The first is that PBI-SSRS obviously consumes a lump of memory. Shutting the service down and trying to run the SSIS will probably have released that memory so SSIS could make use of it. So if that's not made an appreciable difference that's unlikley to be your issue. You should be able to tell how crowded your memory space is using task manager, if the free memory is exceptionally low then it's certainly possible SSIS is behaving badly because of a lack of memory.

 

The second is that your PBI-SSRS has been running some queries on the MSSQL service which may well be consuming a big chunk of memory in the SQL Server Buffer Pool or some such. SQL Server can do this and can hold onto the memory in case it needs it for somehting else. SQL Server is like that (needy and high maintenance) so it might be an idea to restart the SQL Server and try your SSIS then. You can adjust the memory settings for SQL Server to stop it grabbing too much and to make it let go of memory when the underlying windows server is under memory pressure.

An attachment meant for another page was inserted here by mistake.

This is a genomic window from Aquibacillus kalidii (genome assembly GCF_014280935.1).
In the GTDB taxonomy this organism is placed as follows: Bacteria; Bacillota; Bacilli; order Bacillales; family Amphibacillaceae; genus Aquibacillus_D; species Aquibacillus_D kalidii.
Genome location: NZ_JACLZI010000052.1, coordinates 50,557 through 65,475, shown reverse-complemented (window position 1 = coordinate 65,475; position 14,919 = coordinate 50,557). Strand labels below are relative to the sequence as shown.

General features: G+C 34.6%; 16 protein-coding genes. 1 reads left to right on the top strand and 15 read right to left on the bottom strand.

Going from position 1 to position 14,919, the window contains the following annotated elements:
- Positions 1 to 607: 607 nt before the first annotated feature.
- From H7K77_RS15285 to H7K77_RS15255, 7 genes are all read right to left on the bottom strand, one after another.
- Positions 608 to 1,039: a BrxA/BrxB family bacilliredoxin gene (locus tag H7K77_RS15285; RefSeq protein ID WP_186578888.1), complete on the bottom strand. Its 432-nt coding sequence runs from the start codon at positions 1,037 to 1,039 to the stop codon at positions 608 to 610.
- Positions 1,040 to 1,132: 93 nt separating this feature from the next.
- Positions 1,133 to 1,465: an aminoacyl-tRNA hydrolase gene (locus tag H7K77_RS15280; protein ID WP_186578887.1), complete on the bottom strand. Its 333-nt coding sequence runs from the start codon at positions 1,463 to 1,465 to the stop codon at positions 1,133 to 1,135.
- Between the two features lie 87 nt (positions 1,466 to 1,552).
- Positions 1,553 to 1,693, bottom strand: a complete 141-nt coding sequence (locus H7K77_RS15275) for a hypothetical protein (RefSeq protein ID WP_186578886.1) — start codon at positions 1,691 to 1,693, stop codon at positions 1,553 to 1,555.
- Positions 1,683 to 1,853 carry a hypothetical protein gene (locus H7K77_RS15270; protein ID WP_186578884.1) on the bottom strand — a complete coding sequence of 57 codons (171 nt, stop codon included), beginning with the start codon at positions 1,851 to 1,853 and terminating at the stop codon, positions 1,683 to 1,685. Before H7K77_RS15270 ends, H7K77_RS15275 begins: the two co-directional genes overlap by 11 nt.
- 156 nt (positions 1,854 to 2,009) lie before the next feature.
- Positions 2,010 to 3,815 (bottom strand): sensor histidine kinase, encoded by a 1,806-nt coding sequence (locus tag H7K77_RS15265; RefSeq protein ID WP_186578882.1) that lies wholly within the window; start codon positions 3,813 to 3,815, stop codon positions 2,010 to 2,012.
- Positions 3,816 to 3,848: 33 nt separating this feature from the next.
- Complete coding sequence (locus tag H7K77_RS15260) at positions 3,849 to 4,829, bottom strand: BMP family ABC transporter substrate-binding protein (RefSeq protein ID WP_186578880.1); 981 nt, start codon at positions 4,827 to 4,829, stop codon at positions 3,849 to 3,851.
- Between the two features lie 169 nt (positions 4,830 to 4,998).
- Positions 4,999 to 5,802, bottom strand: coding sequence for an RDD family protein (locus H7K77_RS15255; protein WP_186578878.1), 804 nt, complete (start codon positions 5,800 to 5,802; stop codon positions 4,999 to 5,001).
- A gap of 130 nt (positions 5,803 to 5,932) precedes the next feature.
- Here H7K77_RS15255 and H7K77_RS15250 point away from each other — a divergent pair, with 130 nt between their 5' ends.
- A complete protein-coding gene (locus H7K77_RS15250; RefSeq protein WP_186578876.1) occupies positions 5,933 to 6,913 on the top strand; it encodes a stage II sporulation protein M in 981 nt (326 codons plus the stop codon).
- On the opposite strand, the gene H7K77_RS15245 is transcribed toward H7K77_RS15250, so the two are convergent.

The final thing (that springs to my mind) is that the SSISDB (SSSI Catalog) is not terribly efficient if you have lots of versions of packages and lots of data logged. If you deployed a new version of your package that could be the cause (the PBI-SSRS install could just be coincidence), this perf drop off isn't gradual. It's fine, its fine, its fine, then suddenly it's running like a dead sloth!

 

I'd suggest monitoring CPU usage and memory usage while the package runs. If memory isn't crowded you should see the CPU running nicely as the SSIS package runs. You'll see activity for SSIS and also SQL itself (the SSIS catalog will be logging stuff into its SSISDB and you'll be moving data into a database so SQL will be doing a fair chunk of work)

 

If the CPU is very stop start with periods where nothing seems to be doing anything, this commonly suggests your SSISDB may be the issue. (it can also mean SQL is struggling to store your data, if the destination DB is runing out of space then you may well see perf probelsm in SSIS) I'd suggest flushing out old data on your SSIS Catalog to see if it has an impact.